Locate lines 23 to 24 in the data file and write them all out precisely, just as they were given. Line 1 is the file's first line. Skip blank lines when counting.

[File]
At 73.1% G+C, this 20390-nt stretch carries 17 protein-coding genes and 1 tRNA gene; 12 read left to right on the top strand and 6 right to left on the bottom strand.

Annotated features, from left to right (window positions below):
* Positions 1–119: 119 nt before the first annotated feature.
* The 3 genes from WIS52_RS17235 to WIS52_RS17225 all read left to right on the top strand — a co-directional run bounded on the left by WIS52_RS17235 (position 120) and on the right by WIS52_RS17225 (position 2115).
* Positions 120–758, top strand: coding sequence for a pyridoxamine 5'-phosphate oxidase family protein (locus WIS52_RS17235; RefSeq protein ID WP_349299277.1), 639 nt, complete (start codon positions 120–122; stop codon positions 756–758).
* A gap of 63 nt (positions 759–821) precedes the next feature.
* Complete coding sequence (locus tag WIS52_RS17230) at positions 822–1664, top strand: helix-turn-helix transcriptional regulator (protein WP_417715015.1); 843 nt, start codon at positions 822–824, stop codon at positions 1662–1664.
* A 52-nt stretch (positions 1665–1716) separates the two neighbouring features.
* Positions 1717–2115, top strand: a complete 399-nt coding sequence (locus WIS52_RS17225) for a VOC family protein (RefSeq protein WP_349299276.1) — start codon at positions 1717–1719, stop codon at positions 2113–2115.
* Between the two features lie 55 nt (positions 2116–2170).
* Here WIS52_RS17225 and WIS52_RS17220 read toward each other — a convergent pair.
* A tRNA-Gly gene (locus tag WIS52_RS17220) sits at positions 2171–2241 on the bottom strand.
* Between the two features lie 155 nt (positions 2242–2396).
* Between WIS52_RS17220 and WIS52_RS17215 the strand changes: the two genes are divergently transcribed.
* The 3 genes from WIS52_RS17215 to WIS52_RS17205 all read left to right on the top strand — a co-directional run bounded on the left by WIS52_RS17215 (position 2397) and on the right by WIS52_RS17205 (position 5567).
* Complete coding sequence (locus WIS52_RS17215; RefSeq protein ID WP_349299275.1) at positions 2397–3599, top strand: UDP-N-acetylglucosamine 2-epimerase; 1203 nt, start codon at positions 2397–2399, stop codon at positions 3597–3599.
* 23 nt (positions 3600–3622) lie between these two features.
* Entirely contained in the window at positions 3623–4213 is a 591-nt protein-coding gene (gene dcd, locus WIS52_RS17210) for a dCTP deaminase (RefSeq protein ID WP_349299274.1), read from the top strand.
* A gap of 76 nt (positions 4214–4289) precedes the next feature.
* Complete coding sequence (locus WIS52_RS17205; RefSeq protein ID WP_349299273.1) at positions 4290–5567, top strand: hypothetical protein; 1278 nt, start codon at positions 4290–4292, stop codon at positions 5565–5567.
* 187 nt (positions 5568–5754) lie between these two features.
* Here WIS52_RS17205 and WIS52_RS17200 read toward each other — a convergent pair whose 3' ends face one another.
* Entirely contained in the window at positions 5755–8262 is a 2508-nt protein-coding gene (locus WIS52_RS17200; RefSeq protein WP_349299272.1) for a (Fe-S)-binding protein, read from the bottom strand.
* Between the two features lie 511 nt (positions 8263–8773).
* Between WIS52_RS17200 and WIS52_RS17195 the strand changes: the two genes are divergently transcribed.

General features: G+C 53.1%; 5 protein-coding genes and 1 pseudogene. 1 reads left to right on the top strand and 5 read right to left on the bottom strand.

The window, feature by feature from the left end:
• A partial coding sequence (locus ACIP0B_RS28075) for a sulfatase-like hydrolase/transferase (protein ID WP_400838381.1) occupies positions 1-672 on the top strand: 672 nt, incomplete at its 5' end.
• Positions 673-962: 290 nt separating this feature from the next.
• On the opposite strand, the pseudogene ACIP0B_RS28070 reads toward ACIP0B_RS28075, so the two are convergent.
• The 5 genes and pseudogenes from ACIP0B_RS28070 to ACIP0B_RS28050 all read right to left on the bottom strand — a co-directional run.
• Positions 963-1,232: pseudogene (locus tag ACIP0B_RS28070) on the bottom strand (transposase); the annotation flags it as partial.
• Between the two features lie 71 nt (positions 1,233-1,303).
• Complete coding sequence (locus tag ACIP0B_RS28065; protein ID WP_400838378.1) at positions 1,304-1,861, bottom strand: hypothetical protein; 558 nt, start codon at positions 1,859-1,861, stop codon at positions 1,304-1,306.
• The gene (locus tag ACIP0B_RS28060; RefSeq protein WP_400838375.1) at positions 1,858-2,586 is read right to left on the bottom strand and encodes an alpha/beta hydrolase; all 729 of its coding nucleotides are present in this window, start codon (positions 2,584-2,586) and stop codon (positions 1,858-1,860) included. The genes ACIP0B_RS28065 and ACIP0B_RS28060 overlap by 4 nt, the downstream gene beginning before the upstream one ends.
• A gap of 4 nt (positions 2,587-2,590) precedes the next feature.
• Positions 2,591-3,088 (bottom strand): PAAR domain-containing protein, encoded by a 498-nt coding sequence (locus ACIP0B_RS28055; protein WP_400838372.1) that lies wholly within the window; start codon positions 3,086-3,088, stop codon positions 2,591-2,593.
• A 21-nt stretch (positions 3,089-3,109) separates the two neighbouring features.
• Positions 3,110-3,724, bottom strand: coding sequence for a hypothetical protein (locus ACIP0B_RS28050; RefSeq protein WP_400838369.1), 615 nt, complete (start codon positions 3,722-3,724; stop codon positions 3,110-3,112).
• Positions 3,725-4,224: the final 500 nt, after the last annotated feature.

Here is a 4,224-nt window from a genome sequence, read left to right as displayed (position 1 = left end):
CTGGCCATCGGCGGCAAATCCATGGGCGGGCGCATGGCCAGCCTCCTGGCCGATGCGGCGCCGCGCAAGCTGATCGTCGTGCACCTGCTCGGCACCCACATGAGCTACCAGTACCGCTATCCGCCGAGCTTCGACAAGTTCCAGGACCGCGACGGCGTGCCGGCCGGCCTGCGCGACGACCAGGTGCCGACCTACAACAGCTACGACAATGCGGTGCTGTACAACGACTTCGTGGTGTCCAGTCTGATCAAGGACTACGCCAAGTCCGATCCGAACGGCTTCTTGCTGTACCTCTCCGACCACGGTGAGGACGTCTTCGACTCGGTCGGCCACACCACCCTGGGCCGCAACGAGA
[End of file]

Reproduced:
* Entirely contained in the window at positions 5755–8262 is a 2508-nt protein-coding gene (locus WIS52_RS17200; RefSeq protein WP_349299272.1) for a (Fe-S)-binding protein, read from the bottom strand.
* Between the two features lie 511 nt (positions 8263–8773).